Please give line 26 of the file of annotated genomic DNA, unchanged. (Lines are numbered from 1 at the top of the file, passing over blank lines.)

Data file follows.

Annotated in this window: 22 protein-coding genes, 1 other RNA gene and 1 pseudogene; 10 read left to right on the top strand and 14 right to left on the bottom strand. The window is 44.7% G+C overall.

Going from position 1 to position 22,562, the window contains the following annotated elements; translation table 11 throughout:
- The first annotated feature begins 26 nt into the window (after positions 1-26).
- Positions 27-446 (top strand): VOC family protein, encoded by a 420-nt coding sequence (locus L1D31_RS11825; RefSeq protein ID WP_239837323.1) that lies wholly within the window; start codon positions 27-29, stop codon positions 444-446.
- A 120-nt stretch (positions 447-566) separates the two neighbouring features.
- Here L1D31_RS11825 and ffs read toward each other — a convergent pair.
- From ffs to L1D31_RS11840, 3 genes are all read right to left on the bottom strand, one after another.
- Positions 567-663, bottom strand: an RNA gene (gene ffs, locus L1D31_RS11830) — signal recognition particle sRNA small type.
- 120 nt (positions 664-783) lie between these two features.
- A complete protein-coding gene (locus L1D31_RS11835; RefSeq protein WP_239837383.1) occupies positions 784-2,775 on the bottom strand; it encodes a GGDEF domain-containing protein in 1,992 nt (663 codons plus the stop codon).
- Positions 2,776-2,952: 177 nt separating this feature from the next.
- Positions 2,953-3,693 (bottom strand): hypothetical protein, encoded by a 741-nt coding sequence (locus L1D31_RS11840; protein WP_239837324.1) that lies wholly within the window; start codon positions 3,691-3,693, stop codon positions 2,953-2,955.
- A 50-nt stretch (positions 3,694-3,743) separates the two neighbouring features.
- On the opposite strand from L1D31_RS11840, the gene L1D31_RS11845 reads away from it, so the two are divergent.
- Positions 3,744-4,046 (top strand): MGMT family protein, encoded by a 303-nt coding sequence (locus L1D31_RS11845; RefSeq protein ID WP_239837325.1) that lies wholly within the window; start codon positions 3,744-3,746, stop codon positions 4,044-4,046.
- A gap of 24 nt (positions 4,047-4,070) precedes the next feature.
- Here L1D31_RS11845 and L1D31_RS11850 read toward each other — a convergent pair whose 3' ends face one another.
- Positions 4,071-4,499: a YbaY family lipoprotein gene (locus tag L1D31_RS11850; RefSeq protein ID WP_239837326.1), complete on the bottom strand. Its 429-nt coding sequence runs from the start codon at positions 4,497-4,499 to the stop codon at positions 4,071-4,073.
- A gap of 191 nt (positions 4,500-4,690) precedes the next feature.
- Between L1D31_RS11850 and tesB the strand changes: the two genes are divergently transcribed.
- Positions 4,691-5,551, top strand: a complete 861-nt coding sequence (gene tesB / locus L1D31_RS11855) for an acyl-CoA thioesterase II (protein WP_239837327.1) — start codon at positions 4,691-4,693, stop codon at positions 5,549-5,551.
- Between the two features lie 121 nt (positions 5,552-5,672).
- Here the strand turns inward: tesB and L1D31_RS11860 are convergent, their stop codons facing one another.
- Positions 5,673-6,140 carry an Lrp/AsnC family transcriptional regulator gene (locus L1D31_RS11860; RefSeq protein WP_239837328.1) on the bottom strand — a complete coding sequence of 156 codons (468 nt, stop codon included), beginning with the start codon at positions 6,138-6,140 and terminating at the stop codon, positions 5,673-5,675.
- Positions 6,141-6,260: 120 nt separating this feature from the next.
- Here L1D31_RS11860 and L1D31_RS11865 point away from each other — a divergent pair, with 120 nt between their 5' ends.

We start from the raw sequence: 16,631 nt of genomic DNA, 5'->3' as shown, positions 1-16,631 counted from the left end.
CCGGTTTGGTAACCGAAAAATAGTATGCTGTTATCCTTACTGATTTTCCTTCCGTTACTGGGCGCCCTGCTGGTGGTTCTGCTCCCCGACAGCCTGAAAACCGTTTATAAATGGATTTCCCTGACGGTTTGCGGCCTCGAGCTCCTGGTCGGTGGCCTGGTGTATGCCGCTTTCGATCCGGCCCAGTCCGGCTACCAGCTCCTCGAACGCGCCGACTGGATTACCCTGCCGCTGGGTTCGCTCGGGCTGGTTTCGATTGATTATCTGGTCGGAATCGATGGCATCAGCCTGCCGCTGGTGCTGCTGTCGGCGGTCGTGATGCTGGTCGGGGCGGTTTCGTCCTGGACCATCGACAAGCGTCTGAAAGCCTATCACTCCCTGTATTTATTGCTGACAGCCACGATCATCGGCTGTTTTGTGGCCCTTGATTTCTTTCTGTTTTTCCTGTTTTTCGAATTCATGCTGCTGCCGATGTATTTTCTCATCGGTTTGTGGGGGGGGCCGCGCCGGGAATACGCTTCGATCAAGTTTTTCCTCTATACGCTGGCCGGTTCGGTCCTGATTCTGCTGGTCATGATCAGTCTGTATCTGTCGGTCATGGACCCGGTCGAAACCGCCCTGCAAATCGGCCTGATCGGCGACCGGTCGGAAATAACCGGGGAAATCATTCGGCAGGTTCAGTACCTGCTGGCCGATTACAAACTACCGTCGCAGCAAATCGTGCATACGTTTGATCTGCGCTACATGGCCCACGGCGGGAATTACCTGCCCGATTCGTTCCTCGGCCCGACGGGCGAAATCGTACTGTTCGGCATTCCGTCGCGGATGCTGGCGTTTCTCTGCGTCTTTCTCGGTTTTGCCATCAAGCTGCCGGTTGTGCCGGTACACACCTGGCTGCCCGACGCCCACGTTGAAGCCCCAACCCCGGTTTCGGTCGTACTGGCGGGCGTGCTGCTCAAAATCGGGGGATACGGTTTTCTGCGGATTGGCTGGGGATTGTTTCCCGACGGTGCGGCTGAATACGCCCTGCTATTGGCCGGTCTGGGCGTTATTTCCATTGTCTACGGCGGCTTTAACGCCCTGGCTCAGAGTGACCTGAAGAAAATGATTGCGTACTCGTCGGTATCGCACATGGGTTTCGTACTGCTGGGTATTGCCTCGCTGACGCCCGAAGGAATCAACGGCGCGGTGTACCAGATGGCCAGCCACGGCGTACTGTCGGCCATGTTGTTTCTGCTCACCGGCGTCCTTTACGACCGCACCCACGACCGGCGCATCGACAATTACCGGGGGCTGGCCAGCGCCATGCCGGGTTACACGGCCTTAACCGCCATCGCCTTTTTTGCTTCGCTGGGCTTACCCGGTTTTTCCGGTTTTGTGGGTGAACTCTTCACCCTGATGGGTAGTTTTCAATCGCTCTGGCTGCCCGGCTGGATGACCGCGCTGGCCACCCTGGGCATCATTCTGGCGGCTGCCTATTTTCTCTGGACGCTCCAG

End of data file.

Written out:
- Here L1D31_RS11860 and L1D31_RS11865 point away from each other — a divergent pair, with 120 nt between their 5' ends.